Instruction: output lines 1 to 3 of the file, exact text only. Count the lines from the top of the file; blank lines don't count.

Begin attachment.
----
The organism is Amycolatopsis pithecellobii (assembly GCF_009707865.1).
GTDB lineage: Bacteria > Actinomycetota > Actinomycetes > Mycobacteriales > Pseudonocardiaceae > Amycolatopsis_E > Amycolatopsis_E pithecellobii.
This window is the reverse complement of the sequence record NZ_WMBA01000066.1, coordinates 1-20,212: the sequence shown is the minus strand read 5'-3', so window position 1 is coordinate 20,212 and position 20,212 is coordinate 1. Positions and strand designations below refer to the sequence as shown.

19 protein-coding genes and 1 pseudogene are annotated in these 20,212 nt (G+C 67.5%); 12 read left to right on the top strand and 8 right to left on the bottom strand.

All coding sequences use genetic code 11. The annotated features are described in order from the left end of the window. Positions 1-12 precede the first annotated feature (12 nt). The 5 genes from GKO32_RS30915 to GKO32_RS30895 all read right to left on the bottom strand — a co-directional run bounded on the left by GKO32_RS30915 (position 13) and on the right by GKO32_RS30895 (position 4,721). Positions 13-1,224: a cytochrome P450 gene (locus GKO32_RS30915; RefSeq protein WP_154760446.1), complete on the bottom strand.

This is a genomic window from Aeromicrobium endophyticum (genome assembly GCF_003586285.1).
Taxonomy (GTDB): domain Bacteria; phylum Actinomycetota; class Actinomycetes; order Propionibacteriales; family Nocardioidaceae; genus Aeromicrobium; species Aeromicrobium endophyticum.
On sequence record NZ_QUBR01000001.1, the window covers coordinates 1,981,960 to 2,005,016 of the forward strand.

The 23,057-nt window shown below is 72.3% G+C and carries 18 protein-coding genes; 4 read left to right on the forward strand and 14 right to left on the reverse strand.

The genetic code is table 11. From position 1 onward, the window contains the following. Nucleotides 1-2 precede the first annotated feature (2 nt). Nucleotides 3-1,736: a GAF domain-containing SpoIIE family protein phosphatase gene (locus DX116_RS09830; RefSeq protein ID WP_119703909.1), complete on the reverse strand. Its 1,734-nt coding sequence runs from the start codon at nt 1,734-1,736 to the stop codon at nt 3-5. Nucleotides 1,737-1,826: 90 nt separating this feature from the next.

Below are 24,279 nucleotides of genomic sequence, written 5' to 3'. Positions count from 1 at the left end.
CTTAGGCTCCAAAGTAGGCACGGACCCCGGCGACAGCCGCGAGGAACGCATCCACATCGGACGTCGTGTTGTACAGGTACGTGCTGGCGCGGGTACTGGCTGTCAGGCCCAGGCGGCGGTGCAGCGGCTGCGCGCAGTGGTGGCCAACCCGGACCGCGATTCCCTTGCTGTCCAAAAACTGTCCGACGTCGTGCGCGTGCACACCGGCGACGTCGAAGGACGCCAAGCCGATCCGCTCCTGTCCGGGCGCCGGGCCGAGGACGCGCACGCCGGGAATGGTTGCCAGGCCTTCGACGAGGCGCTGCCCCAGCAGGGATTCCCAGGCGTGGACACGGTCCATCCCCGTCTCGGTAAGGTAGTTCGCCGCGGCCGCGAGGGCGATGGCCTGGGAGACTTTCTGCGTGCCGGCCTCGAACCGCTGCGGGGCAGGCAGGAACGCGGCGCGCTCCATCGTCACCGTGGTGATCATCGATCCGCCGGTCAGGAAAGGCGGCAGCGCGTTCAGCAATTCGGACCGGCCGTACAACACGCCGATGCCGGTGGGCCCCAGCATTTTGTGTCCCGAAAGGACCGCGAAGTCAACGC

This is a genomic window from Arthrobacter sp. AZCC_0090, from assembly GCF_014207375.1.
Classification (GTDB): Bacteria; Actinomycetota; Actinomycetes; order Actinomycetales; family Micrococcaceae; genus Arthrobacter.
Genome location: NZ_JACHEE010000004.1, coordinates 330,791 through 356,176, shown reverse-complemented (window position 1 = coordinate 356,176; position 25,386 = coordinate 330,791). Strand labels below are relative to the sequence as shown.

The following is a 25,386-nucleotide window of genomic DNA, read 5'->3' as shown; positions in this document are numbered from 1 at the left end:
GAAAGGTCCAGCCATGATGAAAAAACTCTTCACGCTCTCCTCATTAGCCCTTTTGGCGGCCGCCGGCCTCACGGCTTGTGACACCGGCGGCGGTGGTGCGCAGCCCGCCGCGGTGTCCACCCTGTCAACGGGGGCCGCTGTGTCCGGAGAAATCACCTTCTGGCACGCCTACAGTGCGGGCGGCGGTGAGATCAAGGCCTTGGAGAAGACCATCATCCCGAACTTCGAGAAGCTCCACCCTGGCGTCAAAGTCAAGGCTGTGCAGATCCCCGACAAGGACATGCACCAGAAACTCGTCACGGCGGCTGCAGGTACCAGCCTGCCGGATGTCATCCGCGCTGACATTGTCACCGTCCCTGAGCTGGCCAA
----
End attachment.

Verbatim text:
The organism is Amycolatopsis pithecellobii (assembly GCF_009707865.1).
GTDB lineage: Bacteria > Actinomycetota > Actinomycetes > Mycobacteriales > Pseudonocardiaceae > Amycolatopsis_E > Amycolatopsis_E pithecellobii.
This window is the reverse complement of the sequence record NZ_WMBA01000066.1, coordinates 1-20,212: the sequence shown is the minus strand read 5'-3', so window position 1 is coordinate 20,212 and position 20,212 is coordinate 1. Positions and strand designations below refer to the sequence as shown.